Steroid and saline injections have been shown to be effective in the short term, but these must be delivered at specific points in the joint, and studies suggest if they are not done under X-ray guidance, 70 per cent will miss their target.
You can also do simple exercises at home, in conjunction with treatment, to speed up your recovery.
Dr Andrew Weil (above) is a pioneer of fusing western medical science with ancient traditions of mindfulness and meditation. In this video, he explains and demonstrates "The Relaxing Breath", which has its roots in pranayama, a type of breathing used by yoga practitioners.
The gist is this: Place your tongue against your top teeth and the roof of your mouth. Breathe in through your nose for 4 counts, hold for 7 and breath out through your mouth for 8, making a whooshing noise. This is 1 cycle, Don't do more than 4 breath cycles when you're trying this out for the first time as changing the way you breathe (by breathing more deeply) can make you dizzy. Dr Weil stresses that it is important to make it into a habit, so do 4 breath cycles twice a day for a month.
Holding your breath in this sequence allows oxygen to fill your lungs and then circulate throughout the body. It is this that produces a relaxing effect in the body and is “a natural tranquilizer for the nervous system,” according to Dr Weil.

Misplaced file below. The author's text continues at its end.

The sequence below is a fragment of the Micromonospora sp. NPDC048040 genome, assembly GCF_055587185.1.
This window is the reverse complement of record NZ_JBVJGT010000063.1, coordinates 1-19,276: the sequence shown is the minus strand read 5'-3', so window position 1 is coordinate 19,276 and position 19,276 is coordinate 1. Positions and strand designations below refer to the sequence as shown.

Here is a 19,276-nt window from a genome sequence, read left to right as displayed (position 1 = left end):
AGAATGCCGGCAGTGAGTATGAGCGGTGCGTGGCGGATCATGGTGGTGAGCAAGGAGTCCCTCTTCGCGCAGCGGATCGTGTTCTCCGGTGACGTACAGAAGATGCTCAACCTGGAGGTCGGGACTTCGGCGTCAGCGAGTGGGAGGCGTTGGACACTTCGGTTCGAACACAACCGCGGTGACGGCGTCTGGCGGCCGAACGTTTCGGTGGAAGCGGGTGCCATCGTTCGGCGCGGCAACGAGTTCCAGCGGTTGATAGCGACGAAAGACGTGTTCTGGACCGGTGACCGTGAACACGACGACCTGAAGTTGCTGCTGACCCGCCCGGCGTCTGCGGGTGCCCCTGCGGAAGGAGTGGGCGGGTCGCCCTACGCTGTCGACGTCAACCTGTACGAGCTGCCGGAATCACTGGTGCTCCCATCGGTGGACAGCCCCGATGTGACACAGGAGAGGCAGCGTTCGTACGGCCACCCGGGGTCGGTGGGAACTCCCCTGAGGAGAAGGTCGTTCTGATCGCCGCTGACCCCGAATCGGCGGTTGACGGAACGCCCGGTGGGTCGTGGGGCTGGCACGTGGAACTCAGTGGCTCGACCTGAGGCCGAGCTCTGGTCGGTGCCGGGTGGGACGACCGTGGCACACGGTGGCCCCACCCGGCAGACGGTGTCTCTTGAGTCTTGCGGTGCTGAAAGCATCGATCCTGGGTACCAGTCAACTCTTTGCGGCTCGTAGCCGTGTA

And the possibilities are endless. If you do it religiously for 2 months. it will start lowering your heart rate and blood pressure even while you are not doing the breathing technique. Dr Weil says you can also use it in emotional situations or during cravings for food or nicotine. He said: "Once you finish 4 cycles, the craving will have passed."
Some internet users found this breathing technique helped them to falls asleep in under 60 seconds, while others found it has helped with dealing with anxiety.
After a few months, once you've got the hang of it, you can increase it to 8 breath cycles.
World-renowned scientist Stephen Hawking is known for providing us with complex yet invaluable insights into space, time, and the nitty-gritty of theoretical physics. However, in a recent talk, the iconic physicist gave a poignant message to people suffering from depression, making a poetic comparison between depression and a black hole.
Prof Hawking said: “The message of this lecture is that black holes ain't as black as they are painted. They are not the eternal prisons they were once thought.